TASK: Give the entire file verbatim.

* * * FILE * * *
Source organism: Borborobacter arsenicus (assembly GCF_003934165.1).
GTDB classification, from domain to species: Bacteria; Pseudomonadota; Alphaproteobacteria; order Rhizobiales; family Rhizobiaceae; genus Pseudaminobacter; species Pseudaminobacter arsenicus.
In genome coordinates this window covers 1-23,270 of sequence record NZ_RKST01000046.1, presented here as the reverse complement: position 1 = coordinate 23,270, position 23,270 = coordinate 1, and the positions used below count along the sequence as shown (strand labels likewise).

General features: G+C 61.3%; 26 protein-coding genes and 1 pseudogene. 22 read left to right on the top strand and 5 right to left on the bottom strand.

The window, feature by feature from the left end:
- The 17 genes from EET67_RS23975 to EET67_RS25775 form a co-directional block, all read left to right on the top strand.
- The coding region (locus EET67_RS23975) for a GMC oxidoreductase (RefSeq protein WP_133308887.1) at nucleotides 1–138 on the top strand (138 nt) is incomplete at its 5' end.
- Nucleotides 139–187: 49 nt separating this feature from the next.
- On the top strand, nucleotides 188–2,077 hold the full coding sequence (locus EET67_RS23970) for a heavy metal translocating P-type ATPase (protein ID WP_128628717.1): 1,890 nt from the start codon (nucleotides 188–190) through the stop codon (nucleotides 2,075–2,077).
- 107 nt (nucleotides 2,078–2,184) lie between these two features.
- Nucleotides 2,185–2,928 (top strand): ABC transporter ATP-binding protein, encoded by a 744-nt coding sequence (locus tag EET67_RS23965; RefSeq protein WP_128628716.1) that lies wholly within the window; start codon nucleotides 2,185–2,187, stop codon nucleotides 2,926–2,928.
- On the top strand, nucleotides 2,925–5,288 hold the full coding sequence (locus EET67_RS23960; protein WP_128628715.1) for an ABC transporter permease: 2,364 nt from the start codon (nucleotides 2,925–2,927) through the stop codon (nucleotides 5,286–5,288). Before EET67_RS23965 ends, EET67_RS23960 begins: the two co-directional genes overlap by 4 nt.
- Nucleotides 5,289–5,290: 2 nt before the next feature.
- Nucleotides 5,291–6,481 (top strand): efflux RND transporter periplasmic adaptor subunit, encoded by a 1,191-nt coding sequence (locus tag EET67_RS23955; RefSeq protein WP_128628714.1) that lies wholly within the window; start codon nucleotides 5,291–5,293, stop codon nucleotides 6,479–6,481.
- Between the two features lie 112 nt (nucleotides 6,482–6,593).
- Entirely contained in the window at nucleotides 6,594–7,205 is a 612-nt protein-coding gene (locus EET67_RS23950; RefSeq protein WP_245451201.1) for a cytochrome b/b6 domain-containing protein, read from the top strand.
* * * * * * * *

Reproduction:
Source organism: Borborobacter arsenicus (assembly GCF_003934165.1).
GTDB classification, from domain to species: Bacteria; Pseudomonadota; Alphaproteobacteria; order Rhizobiales; family Rhizobiaceae; genus Pseudaminobacter; species Pseudaminobacter arsenicus.
In genome coordinates this window covers 1-23,270 of sequence record NZ_RKST01000046.1, presented here as the reverse complement: position 1 = coordinate 23,270, position 23,270 = coordinate 1, and the positions used below count along the sequence as shown (strand labels likewise).

General features: G+C 61.3%; 26 protein-coding genes and 1 pseudogene. 22 read left to right on the top strand and 5 right to left on the bottom strand.

The window, feature by feature from the left end:
- The 17 genes from EET67_RS23975 to EET67_RS25775 form a co-directional block, all read left to right on the top strand.
- The coding region (locus EET67_RS23975) for a GMC oxidoreductase (RefSeq protein WP_133308887.1) at nucleotides 1–138 on the top strand (138 nt) is incomplete at its 5' end.
- Nucleotides 139–187: 49 nt separating this feature from the next.
- On the top strand, nucleotides 188–2,077 hold the full coding sequence (locus EET67_RS23970) for a heavy metal translocating P-type ATPase (protein ID WP_128628717.1): 1,890 nt from the start codon (nucleotides 188–190) through the stop codon (nucleotides 2,075–2,077).
- 107 nt (nucleotides 2,078–2,184) lie between these two features.
- Nucleotides 2,185–2,928 (top strand): ABC transporter ATP-binding protein, encoded by a 744-nt coding sequence (locus tag EET67_RS23965; RefSeq protein WP_128628716.1) that lies wholly within the window; start codon nucleotides 2,185–2,187, stop codon nucleotides 2,926–2,928.
- On the top strand, nucleotides 2,925–5,288 hold the full coding sequence (locus EET67_RS23960; protein WP_128628715.1) for an ABC transporter permease: 2,364 nt from the start codon (nucleotides 2,925–2,927) through the stop codon (nucleotides 5,286–5,288). Before EET67_RS23965 ends, EET67_RS23960 begins: the two co-directional genes overlap by 4 nt.
- Nucleotides 5,289–5,290: 2 nt before the next feature.
- Nucleotides 5,291–6,481 (top strand): efflux RND transporter periplasmic adaptor subunit, encoded by a 1,191-nt coding sequence (locus tag EET67_RS23955; RefSeq protein WP_128628714.1) that lies wholly within the window; start codon nucleotides 5,291–5,293, stop codon nucleotides 6,479–6,481.
- Between the two features lie 112 nt (nucleotides 6,482–6,593).
- Entirely contained in the window at nucleotides 6,594–7,205 is a 612-nt protein-coding gene (locus EET67_RS23950; RefSeq protein WP_245451201.1) for a cytochrome b/b6 domain-containing protein, read from the top strand.